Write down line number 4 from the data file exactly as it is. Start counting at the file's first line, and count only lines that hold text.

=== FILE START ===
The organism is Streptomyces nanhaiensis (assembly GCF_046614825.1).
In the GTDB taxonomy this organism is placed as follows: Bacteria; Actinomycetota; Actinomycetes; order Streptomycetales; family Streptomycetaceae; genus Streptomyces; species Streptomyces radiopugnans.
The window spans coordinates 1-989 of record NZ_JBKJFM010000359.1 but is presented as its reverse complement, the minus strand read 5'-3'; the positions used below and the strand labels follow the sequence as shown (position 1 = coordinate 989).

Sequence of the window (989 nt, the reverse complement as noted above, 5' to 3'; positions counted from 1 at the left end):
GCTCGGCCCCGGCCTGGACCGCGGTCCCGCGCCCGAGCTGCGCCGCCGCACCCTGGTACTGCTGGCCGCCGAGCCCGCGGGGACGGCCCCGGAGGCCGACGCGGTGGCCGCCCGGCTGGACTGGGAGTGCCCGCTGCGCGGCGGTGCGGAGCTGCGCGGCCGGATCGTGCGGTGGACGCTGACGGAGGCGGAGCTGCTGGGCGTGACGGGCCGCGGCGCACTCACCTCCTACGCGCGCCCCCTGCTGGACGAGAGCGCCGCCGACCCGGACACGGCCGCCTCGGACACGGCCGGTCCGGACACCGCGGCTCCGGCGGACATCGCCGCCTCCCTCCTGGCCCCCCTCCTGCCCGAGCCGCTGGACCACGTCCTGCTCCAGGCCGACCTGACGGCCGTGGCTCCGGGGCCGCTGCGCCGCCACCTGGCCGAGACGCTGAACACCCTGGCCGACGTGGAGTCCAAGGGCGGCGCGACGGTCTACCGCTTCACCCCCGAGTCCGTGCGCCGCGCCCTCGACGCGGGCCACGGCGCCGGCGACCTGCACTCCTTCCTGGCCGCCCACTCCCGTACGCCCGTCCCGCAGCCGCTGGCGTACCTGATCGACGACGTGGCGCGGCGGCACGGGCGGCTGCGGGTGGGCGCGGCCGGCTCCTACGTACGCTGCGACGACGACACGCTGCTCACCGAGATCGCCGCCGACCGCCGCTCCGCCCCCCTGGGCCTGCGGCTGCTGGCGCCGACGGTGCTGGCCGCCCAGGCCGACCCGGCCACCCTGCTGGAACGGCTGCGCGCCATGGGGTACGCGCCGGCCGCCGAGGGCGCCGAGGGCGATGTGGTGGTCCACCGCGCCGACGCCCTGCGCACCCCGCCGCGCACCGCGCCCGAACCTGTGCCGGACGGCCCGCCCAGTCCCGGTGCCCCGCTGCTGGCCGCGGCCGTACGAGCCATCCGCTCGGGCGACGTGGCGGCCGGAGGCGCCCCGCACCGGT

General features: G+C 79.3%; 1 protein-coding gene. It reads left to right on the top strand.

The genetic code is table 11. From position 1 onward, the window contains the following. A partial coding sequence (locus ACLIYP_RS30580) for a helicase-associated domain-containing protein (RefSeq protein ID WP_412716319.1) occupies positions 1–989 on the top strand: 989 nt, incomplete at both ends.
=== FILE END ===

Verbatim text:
Sequence of the window (989 nt, the reverse complement as noted above, 5' to 3'; positions counted from 1 at the left end):